Look up a definition of “eventful” and you just may find a snapshot of Jordan Spieth’s Thursday afternoon.
Of the thousands of holes the American golfer has played throughout his glittering career, for sheer spectacle, few will have rivaled the seventh hole he played during the second day of the WGC-Dell Technologies Match Play.
Spieth arrived at the short par-three with a slender one-shot lead over compatriot Taylor Montgomery. The Dallas-born golfer was a home hero at Texas’ Austin Country Club, and a large crowd had gathered around the green to catch a glimpse of the three-time major winner.
And one fan in particular was about to get more than he bargained for.
“I’m watching Jordan tee off, excited to see Jordan play,” the unnamed fan told the PGA Tour.
“He tees off, I’m watching him swing and everybody’s saying, ‘Hey it’s coming long, it’s coming long.’
“Next thing I know, it feels like somebody’s dead legging me in the leg, I look down and see Jordan’s trickling ball down and I was like, ‘Oh crap, man, that hit my phone.’”
Some 220 yards away at the tee, an aghast Spieth had watched as his tee shot went sailing into the gallery. According to broadcast commentary, the ball had initially hit one fan before ricocheting into the phone, leaving it “shattered,” the fan said.
Yet the ball was still in play, settling on a nearby cart path. After a long discussion with rule officials, Spieth was afforded relief, dropping his ball next to a boulder.
It left Spieth facing an awkward-looking chip onto the green, but only after checking in with the nearby crowd. After apologizing to the fan for breaking his phone, Spieth asked to exchange contact details after the round, the fan said.
“It was pretty surreal seeing Jordan and getting to talk to him and stuff,” he added.
“I was like, ‘Hey don’t worry about it. Just get up and down.’”
Promise kept. Despite overshooting his approach, a stunning long putt saw Spieth save par and halve the hole.
Unfortunately for the world No. 14, three consecutive lost holes down the back nine saw Montgomery rally to win 2&1. It means Spieth must now beat Ireland’s Shane Lowry on Friday and hope Mackenzie Hughes – who he beat in the opening round – defeats Montgomery to force a three-man playoff and stand a chance of making the weekend.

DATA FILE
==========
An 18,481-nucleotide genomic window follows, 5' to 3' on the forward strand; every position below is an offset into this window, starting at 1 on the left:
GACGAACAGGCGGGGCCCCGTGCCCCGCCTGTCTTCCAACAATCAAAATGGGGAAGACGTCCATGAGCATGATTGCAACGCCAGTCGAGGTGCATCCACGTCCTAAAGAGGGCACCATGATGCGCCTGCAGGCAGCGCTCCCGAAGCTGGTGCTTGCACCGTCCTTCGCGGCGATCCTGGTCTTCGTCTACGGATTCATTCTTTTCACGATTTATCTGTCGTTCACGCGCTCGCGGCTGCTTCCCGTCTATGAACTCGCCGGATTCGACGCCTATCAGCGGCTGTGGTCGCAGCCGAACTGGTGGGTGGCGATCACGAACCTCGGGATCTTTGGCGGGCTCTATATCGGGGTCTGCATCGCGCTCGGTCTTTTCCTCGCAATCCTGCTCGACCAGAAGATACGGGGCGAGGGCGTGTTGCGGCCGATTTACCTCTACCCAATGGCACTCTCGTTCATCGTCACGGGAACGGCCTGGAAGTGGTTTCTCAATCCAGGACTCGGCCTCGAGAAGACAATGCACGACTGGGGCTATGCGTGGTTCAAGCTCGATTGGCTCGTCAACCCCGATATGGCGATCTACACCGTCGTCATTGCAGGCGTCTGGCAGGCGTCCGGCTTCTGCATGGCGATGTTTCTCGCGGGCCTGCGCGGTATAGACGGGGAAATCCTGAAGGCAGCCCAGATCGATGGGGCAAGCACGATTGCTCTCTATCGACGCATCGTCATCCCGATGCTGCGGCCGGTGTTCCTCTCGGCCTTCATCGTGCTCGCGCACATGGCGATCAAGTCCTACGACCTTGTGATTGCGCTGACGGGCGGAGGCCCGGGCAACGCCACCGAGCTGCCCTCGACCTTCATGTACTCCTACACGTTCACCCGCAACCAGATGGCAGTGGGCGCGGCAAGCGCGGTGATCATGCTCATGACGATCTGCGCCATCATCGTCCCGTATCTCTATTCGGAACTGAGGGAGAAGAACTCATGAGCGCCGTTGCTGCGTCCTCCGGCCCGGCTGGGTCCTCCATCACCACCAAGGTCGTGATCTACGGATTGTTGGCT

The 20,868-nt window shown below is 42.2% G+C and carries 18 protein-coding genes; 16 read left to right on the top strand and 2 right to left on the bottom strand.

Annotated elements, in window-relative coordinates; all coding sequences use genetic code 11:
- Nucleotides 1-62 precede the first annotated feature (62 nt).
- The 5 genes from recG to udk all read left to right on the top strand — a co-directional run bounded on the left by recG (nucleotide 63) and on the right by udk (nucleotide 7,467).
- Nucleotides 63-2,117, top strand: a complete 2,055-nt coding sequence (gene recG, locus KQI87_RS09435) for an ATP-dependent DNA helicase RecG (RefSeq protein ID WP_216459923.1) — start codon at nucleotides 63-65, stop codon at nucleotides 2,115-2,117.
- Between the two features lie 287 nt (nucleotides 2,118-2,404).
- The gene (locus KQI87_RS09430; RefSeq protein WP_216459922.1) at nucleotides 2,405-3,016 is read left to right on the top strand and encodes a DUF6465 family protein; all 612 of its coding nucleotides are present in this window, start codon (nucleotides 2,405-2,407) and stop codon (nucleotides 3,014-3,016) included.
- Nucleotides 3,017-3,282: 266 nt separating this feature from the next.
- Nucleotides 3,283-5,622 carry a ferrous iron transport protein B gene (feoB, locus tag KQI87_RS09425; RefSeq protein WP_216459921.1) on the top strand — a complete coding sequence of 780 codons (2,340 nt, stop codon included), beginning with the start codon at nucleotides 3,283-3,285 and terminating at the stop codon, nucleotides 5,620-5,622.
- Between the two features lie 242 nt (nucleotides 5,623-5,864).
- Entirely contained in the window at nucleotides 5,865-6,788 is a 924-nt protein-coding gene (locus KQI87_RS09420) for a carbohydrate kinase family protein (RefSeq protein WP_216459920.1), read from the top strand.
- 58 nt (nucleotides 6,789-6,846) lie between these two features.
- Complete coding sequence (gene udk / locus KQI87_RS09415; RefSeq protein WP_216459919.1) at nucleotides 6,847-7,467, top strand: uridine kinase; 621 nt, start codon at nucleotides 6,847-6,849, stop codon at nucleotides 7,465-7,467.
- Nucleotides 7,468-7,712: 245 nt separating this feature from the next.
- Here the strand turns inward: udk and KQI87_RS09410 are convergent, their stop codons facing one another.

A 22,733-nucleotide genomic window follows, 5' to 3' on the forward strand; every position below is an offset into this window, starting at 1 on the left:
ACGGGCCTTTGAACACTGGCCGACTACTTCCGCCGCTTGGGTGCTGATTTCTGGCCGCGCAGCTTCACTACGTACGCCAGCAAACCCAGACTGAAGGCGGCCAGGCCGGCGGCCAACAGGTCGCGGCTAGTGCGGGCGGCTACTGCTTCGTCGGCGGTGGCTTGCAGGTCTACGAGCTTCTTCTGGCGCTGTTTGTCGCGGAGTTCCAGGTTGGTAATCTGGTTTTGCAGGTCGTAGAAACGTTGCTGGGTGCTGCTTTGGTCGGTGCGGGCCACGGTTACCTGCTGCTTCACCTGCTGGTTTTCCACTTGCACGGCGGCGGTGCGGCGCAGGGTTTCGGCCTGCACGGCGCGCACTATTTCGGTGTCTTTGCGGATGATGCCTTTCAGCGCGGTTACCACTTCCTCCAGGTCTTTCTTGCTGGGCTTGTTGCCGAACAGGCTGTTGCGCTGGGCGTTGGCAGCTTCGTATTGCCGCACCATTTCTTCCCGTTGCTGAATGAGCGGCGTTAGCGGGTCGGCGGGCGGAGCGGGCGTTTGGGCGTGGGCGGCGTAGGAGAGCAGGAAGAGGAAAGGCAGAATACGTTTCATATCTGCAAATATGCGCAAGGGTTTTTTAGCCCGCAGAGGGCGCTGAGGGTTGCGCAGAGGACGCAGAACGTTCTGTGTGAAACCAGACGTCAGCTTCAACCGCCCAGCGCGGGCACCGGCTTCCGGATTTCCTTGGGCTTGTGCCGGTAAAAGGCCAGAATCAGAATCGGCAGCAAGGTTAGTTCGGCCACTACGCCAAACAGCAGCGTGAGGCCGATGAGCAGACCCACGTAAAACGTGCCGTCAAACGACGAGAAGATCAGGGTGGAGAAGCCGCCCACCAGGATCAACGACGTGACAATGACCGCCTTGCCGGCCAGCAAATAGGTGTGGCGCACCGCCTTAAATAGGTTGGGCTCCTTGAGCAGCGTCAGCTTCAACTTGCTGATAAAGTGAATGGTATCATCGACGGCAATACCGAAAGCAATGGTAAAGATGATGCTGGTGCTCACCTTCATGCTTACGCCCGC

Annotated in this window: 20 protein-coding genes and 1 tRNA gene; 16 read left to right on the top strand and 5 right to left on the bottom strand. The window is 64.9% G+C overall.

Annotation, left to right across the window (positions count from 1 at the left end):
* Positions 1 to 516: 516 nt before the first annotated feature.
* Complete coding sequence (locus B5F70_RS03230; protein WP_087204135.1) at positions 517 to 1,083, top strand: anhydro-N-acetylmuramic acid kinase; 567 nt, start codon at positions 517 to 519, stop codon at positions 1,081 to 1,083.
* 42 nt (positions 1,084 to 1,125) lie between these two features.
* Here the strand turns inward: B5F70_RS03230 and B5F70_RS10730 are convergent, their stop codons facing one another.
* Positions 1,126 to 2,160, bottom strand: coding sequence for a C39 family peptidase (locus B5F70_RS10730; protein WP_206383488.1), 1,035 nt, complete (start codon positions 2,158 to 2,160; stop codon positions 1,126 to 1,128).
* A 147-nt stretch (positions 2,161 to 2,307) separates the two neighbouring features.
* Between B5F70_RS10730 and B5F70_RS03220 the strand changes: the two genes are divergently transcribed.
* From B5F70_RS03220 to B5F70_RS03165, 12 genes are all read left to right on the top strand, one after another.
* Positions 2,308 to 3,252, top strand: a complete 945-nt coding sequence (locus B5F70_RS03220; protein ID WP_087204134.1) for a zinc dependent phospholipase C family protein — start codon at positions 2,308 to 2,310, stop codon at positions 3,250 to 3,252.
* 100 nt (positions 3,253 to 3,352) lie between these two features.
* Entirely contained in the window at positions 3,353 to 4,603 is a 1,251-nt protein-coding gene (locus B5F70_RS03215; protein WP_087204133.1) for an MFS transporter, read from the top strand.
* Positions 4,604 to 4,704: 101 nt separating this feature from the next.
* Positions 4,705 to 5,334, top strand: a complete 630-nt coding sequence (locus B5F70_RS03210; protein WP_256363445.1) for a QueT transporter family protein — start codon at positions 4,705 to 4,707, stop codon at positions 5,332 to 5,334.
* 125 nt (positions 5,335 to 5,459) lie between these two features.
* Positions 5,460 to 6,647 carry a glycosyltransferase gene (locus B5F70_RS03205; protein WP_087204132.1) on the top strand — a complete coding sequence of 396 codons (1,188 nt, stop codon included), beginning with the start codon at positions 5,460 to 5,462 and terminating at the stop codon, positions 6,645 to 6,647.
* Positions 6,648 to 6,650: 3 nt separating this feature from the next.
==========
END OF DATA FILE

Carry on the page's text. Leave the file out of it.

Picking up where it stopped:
Regardless of the outcome, the hit fan is more than content, with a signed Spieth glove to show for a dead leg and a cracked phone.
“How cool is that? What a blessing, so thank you Jordan for hitting me man,” he said.
It marks the second time in a matter of weeks that a fan has had an unexpected meeting with Spieth’s ball.
Earlier in March at the Players Championship, Spieth looked to be sliding towards a disappointing missed cut when he teed off at TPC Sawgrass’ ninth hole – and his last of the day – at two-over for the tournament.
His misery looked set to be compounded when his tee shot went sailing towards the water, only for Spieth’s fortunes to be changed by a most unlikely source: a fan’s knee.
The ball ricocheted back onto the fairway, and Spieth chipped in for a spectacular eagle that jumped him to even-par and sealed his safe passage into the weekend.
A tied-19th finish marked a solid improvement, though for what would be the first of two times in March, Spieth would end the weekend a glove lighter after handing a souvenir to the fan.
“It’s the equivalent of flying [over] a green towards a hazard and hitting a grandstand and coming back on the green in a way,” Spieth told reporters earlier in March at TPC Sawgrass.
“Trying to get that guy’s information and see literally whatever he wants this weekend because everything from here on out is because it hit him.”
One player in Austin this week who will be able to relate to Spieth’s bizarre rounds is Rory McIlroy, who is enjoying an excellent start after victories over Scott Stallings and Denny McCarthy.
At the 150th Open Championship in July 2022, the Northern Irishman saw a tee drive grounded by an ancient stone at the St. Andrews Old Course and broke a PGA Tour employee’s hand with a stray shot – all over the course of his first round.